More than 140 rebels and pro-government troops have been killed this week as fighting intensifies for Yemen's strategic northern city of Marib, military and medical sources told AFP Friday.
At least 51 loyalists were killed in the past four days, most of them in clashes in the province of Shabwa and the neighbouring governorate of Marib, multiple military sources said.
They added that at least 93 Iran-backed Huthi rebels also died in the fighting and from air strikes by the Saudi-led military coalition backing the government.
The Huthis rarely report casualty numbers, but figures were confirmed by medical sources.
The Huthis in February escalated their efforts to seize Marib, the government's last northern stronghold, and the fighting has killed hundreds on both sides.
Control of the oil-rich region would strengthen the Huthis' bargaining position in peace talks.
According to the military sources, who spoke on condition of anonymity, the Huthis have made advances and seized four districts -- one in Marib and three in Shabwa.
"Three districts in Shabwa have fallen in limited clashes and within hours," one official told AFP.
- Humanitarian crisis -
Yemen's conflict flared in 2014 when the Huthis seized the capital Sanaa, prompting Saudi-led intervention to prop up the internationally recognised government the following year.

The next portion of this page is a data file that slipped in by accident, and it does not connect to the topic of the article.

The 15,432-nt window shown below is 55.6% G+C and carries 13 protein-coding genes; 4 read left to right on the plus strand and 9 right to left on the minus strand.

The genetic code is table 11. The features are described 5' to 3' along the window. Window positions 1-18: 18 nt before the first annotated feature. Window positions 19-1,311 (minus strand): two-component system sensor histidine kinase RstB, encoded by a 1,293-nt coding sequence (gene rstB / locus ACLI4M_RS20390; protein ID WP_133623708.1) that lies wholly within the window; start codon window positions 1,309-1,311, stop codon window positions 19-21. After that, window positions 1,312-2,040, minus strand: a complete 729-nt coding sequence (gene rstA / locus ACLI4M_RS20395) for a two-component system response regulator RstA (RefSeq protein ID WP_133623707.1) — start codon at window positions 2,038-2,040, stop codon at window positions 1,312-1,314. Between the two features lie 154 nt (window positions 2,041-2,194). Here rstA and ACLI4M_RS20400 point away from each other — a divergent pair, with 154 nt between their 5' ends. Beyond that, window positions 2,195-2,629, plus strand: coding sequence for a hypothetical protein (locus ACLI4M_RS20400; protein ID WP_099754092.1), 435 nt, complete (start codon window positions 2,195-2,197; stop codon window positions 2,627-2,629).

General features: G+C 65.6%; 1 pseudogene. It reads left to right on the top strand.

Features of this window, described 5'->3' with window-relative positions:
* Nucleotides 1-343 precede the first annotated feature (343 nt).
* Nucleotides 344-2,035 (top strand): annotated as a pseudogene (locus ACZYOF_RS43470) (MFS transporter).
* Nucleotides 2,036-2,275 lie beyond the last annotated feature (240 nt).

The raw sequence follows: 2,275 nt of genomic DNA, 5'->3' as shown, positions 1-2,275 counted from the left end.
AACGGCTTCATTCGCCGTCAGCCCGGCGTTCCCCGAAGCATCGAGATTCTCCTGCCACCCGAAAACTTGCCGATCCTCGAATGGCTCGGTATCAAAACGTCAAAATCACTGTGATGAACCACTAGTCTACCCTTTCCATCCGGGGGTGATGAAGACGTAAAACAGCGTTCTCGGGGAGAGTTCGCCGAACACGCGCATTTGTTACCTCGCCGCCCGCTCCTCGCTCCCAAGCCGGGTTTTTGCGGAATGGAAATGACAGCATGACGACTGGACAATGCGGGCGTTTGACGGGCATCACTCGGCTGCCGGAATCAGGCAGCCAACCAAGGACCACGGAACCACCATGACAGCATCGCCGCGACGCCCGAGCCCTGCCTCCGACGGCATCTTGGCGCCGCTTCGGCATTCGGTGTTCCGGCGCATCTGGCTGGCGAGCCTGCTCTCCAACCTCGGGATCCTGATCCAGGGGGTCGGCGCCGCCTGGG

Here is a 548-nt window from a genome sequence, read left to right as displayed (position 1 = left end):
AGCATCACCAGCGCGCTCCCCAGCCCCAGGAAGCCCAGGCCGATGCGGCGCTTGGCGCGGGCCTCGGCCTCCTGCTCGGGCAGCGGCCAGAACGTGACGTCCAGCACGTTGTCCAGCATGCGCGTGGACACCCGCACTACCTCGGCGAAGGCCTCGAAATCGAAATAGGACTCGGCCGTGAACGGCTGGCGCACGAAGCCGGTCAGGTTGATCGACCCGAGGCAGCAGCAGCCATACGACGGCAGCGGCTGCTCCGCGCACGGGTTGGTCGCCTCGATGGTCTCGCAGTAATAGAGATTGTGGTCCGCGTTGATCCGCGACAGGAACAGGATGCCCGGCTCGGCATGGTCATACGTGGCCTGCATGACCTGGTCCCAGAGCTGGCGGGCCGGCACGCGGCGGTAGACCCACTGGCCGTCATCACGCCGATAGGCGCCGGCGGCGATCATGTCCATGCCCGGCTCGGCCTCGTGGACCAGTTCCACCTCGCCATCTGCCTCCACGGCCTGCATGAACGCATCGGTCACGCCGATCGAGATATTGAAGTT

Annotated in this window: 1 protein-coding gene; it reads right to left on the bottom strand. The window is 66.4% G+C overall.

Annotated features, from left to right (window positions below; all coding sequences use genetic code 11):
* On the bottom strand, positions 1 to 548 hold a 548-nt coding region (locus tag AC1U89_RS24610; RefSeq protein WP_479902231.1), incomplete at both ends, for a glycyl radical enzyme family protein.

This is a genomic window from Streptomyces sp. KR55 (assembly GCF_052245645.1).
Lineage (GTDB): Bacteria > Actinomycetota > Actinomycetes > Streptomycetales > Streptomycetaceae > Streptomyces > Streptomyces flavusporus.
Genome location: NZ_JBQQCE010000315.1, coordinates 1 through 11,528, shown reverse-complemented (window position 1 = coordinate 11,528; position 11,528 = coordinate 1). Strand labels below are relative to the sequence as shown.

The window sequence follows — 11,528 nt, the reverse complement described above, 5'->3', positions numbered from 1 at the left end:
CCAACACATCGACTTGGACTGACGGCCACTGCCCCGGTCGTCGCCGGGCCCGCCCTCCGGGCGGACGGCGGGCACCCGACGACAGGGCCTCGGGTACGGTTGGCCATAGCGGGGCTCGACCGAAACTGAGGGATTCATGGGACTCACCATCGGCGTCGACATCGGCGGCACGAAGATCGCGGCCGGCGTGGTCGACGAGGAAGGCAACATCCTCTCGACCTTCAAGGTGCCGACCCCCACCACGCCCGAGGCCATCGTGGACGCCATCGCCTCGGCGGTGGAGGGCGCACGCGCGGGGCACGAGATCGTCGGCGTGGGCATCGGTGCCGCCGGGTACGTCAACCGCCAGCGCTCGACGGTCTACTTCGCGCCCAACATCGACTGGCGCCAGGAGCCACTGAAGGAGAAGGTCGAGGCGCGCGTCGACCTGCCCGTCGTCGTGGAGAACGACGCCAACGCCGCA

This month marks seven years since the rebels took control of Sanaa, with some analysts saying the balance has tilted in favour of the insurgents against the coalition.
Earlier this week, Swedish diplomat Hans Grundberg, the United Nations's new envoy for Yemen, was in Oman, which has played a mediating role in the Yemen conflict.
He met with Omani and Huthi officials, including top rebel negotiator Mohammed Abdulsalam.
"Sustainable peace can only be achieved through a peacefully negotiated settlement," said Grundberg, according to a statement on Tuesday.
"It is imperative that all efforts are directed towards revitalising a political process that can produce lasting solutions that meet the aspirations of Yemeni women and men."
While the UN and Washington are pushing for an end to the war, the Huthis have demanded the re-opening of Sanaa airport, closed under a Saudi blockade since 2016, before any ceasefire or negotiations.
The last talks took place in Sweden in 2018, when the opposing sides agreed to a mass prisoner swap and to spare the city of Hodeida, where the port serves as the country's lifeline.
But despite agreeing to a ceasefire in Hodeida, violent clashes have since broken out between the rebels and pro-government troops around the strategic city.
Fighting across the country has killed tens of thousands and left about 80 percent of Yemenis dependent on aid, in what the UN calls the world's worst humanitarian crisis.